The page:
Judging others based upon appearances isn’t a good habit. It’s nearly impossible to tell if a person is kind or evil based upon their looks. We can’t know what others’ experiences and feelings are simply by looking.
However, whilst simply looking at somebody won’t give a clear view of their entire personality, it can give you a decent outlook of their values.
When I see overweight and obese individuals, I do my best to stay optimistic. I tell myself, “I don’t know what they’re going through,” and, “I don’t know their past.” For all I know, an overweight person may have just begun a healthy lifestyle. Perhaps they’ve already lost 50 pounds and are on their way to becoming healthy. I try to give individuals the benefit of the doubt.
Am I being considerate? Or just naïve?
Here’s reality: nearly one third of Americans are overweight. The majority of people who attempt to lose weight follow diets with no success.
Just 1-2% of the population follow a vegan or plant-based lifestyle. When I pass an overweight person, the most probable situation is: they don’t strive to live a healthy lifestyle. Likely they consume processed foods on a daily basis. There’s a high probability they don’t eat 5 servings of fruits or vegetables per day. They’re probably overloading their systems with salt, sugar and fat. It’s probable that they eat animal products at every meal, every day. They probably don’t eat whole grains nor have any clue what percentage of their calories come from fat, protein and carbohydrates.
Nearly one third of Americans are overweight.
I can know what they do and don’t eat. Assuming that everybody is not newly transitioning into a plant-based diet, I can also tell what one’s values are based on body size. Overweight individuals don’t value health.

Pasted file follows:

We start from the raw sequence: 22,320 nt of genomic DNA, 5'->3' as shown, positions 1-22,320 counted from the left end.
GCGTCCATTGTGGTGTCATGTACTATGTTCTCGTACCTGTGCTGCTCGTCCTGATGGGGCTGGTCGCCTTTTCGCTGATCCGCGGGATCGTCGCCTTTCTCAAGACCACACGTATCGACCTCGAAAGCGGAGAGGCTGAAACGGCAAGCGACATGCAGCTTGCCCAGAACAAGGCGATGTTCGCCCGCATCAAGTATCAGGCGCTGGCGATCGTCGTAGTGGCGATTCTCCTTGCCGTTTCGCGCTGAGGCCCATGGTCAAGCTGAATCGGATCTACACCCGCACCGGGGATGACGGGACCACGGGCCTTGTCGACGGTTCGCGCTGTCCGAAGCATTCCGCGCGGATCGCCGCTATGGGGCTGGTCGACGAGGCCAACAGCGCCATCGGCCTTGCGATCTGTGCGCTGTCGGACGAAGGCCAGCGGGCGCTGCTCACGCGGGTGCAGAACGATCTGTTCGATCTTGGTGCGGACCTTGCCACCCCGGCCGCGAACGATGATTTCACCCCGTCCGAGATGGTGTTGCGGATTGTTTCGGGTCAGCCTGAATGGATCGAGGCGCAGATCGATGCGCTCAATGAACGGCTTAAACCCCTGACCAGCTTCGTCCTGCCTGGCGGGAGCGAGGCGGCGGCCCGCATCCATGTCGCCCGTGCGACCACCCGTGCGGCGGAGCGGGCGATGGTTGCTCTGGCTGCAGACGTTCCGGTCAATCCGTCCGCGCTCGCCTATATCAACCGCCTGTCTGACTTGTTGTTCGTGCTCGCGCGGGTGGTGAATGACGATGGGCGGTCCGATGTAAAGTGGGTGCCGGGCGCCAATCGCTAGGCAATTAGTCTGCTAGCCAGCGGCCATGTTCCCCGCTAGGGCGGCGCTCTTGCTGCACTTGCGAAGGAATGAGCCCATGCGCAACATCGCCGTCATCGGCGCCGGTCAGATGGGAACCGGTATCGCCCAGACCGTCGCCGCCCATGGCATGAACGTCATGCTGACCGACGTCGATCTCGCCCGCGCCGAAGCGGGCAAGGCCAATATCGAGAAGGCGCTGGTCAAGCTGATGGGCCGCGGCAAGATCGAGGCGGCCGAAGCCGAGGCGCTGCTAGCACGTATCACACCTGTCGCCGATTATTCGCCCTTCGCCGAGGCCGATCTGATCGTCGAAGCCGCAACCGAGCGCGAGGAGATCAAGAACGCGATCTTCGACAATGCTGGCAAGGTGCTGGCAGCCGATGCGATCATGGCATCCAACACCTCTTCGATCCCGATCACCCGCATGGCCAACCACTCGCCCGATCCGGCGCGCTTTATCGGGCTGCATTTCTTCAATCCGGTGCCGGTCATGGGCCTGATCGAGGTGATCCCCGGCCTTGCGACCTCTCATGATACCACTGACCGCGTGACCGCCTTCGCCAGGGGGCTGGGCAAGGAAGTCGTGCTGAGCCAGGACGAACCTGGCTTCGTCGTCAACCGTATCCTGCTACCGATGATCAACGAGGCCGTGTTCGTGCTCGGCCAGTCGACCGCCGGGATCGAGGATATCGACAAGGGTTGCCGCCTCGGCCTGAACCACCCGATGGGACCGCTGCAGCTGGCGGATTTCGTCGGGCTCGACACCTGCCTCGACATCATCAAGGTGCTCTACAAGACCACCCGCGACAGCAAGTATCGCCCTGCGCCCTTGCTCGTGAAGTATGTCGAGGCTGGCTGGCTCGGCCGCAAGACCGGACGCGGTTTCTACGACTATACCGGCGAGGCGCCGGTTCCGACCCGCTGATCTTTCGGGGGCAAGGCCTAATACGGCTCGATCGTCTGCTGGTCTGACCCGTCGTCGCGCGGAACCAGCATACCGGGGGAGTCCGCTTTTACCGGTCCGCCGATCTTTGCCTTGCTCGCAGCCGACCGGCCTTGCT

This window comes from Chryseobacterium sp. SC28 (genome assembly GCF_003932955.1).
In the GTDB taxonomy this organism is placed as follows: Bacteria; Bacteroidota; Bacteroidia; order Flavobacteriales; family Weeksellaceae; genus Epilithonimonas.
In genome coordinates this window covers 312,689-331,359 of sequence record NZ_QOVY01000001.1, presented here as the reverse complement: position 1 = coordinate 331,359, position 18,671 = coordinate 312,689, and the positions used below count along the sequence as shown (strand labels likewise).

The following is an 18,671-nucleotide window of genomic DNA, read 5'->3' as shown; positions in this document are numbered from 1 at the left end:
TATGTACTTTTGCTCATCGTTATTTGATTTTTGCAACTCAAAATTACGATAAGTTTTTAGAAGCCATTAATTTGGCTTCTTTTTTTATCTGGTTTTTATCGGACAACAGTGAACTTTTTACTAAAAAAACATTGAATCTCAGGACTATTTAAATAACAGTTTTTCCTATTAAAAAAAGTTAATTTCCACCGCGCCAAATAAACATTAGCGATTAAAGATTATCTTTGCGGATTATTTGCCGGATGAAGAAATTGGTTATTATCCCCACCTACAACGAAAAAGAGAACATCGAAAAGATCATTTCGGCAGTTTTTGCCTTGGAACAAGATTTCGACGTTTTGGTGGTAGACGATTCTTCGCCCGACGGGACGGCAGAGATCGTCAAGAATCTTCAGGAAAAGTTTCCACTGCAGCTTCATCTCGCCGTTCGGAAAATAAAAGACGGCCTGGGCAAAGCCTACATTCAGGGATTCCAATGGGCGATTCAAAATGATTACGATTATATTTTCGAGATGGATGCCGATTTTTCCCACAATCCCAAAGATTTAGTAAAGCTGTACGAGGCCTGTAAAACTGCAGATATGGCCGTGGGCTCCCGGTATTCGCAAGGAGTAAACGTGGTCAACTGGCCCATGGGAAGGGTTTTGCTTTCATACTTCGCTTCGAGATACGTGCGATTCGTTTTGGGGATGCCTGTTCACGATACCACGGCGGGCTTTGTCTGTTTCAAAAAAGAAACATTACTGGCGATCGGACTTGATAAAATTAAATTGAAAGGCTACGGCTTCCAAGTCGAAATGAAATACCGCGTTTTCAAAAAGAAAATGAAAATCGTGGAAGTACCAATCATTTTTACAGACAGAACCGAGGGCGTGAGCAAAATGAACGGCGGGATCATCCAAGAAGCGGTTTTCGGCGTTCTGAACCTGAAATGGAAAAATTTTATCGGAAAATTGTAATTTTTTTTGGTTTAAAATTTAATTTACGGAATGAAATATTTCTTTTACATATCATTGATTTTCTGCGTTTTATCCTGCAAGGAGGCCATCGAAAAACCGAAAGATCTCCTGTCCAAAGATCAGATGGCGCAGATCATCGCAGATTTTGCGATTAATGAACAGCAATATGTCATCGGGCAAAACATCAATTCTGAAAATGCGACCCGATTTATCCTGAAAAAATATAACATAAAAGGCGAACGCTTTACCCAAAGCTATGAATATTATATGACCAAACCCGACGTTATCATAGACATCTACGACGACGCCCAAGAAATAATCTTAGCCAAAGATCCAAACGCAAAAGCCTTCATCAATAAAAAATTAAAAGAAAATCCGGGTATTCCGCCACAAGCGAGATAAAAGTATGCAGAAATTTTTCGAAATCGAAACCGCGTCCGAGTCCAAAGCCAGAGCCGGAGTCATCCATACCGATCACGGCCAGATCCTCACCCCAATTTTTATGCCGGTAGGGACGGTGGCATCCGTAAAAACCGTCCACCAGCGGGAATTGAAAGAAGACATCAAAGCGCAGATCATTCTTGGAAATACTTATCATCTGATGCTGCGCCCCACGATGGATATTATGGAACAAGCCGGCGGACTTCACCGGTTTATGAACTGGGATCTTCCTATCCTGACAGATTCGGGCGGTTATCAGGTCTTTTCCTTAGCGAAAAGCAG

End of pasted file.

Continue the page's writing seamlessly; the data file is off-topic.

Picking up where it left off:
It doesn’t matter if you work out every day of the week. If you still eat the Standard American Diet of sugar-, salt- and oil-laden junk foods along with dairy, eggs and meat every single day, you don’t place much value in health.
An individual who values health would never call Cheerios, Oreos or TV dinners health-promoting foods. It’s the same as being able to know whether or not a person cares about speciesism. If an individual owns both a dog and a real fur coat, they don’t care about the welfare of all animals.
I realize society is misinformed about what a healthy diet is and how to lose weight. Nonetheless, even if citizens followed their Government’s (somewhat questionable) dietary advice, the health epidemic wouldn’t be what it is today.
As the mantra goes, “Don’t judge a book by its cover.”
I’m not judging you. But I am making an educated guess of your diet based upon your appearance and actions. Your body is a representation of what your mind values.